Skip to main content
Select Source:

Thomism

Thomism. Christian philosophical theology based on the writings of St Thomas Aquinas. Although some propositions of Aquinas were initially condemned, his system was established in the 16th cent. onwards (known as Second Thomism, but also, confusingly, as Neo-Thomism/Neo-Scholasticism) as the basis of Roman Catholic theology and education. This was powerfully reinforced by Leo XIII in his encyclical Aeterni Patris (1879) which gave rise to what is more properly known as Neo-Thomism. More recent writing on Aquinas has rejected the distorting lenses of the various Thomistic schools, and by returning to the text of Aquinas' works has emphasized the significant divergences between Aquinas and his commentators. (For transcendental Thomism, see RAHNER, K.)

Cite this article
Pick a style below, and copy the text for your bibliography.

  • MLA
  • Chicago
  • APA

"Thomism." The Concise Oxford Dictionary of World Religions. . Encyclopedia.com. 27 May. 2018 <http://www.encyclopedia.com>.

"Thomism." The Concise Oxford Dictionary of World Religions. . Encyclopedia.com. (May 27, 2018). http://www.encyclopedia.com/religion/dictionaries-thesauruses-pictures-and-press-releases/thomism

"Thomism." The Concise Oxford Dictionary of World Religions. . Retrieved May 27, 2018 from Encyclopedia.com: http://www.encyclopedia.com/religion/dictionaries-thesauruses-pictures-and-press-releases/thomism

Learn more about citation styles

Citation styles

Encyclopedia.com gives you the ability to cite reference entries and articles according to common styles from the Modern Language Association (MLA), The Chicago Manual of Style, and the American Psychological Association (APA).

Within the “Cite this article” tool, pick a style to see how all available information looks when formatted according to that style. Then, copy and paste the text into your bibliography or works cited list.

Because each style has its own formatting nuances that evolve over time and not all information is available for every reference entry or article, Encyclopedia.com cannot guarantee each citation it generates. Therefore, it’s best to use Encyclopedia.com citations as a starting point before checking the style against your school or publication’s requirements and the most-recent information available at these sites:

Modern Language Association

http://www.mla.org/style

The Chicago Manual of Style

http://www.chicagomanualofstyle.org/tools_citationguide.html

American Psychological Association

http://apastyle.apa.org/

Notes:
  • Most online reference entries and articles do not have page numbers. Therefore, that information is unavailable for most Encyclopedia.com content. However, the date of retrieval is often important. Refer to each style’s convention regarding the best way to format page numbers and retrieval dates.
  • In addition to the MLA, Chicago, and APA styles, your school, university, publication, or institution may have its own requirements for citations. Therefore, be sure to refer to those guidelines when editing your bibliography or works cited list.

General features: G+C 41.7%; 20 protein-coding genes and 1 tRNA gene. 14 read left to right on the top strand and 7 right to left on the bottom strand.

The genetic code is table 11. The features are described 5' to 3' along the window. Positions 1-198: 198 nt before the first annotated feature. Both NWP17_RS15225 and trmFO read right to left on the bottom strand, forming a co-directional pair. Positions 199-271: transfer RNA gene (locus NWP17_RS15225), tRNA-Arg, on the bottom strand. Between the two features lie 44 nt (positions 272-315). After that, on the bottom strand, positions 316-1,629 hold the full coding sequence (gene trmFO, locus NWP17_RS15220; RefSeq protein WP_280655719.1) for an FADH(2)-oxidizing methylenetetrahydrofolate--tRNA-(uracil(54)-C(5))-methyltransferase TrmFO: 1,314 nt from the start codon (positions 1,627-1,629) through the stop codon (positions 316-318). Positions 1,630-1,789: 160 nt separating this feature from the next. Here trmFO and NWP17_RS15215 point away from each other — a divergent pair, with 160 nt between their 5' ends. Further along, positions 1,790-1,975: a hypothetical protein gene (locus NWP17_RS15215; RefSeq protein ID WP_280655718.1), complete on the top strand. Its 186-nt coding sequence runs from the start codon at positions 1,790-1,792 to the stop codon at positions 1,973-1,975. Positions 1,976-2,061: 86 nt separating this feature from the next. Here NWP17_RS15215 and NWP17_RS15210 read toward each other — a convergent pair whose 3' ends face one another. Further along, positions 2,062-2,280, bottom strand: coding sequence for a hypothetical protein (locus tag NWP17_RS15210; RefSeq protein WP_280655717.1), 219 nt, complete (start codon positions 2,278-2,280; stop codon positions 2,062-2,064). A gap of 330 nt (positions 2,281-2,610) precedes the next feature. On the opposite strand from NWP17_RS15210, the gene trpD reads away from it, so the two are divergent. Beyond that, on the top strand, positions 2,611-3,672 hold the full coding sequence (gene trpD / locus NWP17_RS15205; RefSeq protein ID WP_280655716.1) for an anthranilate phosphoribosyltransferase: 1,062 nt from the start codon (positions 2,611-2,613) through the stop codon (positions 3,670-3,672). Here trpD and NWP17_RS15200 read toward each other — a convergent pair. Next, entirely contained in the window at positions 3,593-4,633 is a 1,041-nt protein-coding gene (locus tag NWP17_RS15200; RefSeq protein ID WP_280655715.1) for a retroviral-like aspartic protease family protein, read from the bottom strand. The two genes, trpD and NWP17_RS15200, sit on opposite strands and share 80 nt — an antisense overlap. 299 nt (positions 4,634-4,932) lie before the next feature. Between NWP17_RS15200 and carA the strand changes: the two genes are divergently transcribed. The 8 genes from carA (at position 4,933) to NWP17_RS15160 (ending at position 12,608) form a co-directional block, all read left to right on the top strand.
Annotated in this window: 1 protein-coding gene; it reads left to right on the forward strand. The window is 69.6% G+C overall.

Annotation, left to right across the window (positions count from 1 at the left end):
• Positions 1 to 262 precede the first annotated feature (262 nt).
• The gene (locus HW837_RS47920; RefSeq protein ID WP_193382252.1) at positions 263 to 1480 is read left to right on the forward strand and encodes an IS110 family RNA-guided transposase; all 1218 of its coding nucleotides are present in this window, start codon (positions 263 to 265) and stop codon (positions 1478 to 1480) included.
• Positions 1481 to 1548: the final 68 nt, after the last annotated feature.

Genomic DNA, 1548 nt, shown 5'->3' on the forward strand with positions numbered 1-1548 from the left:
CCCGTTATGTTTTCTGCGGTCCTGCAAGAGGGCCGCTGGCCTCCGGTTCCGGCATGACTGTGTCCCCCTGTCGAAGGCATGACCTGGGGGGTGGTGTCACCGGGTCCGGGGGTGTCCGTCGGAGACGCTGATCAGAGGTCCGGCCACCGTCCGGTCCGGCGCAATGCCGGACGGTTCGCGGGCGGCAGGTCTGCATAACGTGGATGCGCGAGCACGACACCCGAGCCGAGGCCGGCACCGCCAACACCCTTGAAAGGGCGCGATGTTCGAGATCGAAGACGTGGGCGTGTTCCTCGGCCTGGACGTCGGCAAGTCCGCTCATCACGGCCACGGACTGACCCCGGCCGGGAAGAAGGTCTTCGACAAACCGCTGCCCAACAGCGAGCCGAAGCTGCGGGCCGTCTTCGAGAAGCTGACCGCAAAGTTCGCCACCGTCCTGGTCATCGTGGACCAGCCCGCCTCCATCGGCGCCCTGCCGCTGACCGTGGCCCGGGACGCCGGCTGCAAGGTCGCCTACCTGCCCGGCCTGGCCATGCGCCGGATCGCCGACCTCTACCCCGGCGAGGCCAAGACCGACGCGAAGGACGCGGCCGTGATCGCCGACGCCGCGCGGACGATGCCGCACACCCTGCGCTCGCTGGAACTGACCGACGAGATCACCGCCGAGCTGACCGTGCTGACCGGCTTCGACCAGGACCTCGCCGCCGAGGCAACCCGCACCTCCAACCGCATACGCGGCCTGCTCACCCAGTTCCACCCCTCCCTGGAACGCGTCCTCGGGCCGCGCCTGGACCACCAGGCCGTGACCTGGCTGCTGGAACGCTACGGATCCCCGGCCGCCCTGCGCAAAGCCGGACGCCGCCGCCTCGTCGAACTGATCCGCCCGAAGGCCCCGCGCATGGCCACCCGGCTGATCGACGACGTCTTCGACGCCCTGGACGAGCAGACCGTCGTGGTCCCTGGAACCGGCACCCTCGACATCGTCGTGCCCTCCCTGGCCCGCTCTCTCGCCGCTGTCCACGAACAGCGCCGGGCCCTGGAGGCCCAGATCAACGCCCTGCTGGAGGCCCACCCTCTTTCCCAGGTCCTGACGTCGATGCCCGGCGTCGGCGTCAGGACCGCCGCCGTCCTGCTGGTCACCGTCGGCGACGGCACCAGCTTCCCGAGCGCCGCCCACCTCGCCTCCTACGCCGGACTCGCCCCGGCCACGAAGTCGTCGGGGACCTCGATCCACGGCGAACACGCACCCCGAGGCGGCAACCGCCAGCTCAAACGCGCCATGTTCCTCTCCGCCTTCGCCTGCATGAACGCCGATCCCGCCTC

Thomism

Thomism Philosophy of Saint Thomas Aquinas, one of the major systems in scholasticism. Aquinas blended the philosophy of Aristotle with Christian theology. Using Aristotle's concept of matter and form, he conceived a hierarchy in which spirit is higher than matter, soul higher than body, and theology above philosophy.

Cite this article
Pick a style below, and copy the text for your bibliography.

  • MLA
  • Chicago
  • APA

"Thomism." World Encyclopedia. . Encyclopedia.com. 27 May. 2018 <http://www.encyclopedia.com>.

"Thomism." World Encyclopedia. . Encyclopedia.com. (May 27, 2018). http://www.encyclopedia.com/environment/encyclopedias-almanacs-transcripts-and-maps/thomism

"Thomism." World Encyclopedia. . Retrieved May 27, 2018 from Encyclopedia.com: http://www.encyclopedia.com/environment/encyclopedias-almanacs-transcripts-and-maps/thomism

Learn more about citation styles

Citation styles

Encyclopedia.com gives you the ability to cite reference entries and articles according to common styles from the Modern Language Association (MLA), The Chicago Manual of Style, and the American Psychological Association (APA).

Within the “Cite this article” tool, pick a style to see how all available information looks when formatted according to that style. Then, copy and paste the text into your bibliography or works cited list.

Because each style has its own formatting nuances that evolve over time and not all information is available for every reference entry or article, Encyclopedia.com cannot guarantee each citation it generates. Therefore, it’s best to use Encyclopedia.com citations as a starting point before checking the style against your school or publication’s requirements and the most-recent information available at these sites:

Modern Language Association

http://www.mla.org/style

The Chicago Manual of Style

http://www.chicagomanualofstyle.org/tools_citationguide.html

American Psychological Association

http://apastyle.apa.org/

Notes:
  • Most online reference entries and articles do not have page numbers. Therefore, that information is unavailable for most Encyclopedia.com content. However, the date of retrieval is often important. Refer to each style’s convention regarding the best way to format page numbers and retrieval dates.
  • In addition to the MLA, Chicago, and APA styles, your school, university, publication, or institution may have its own requirements for citations. Therefore, be sure to refer to those guidelines when editing your bibliography or works cited list.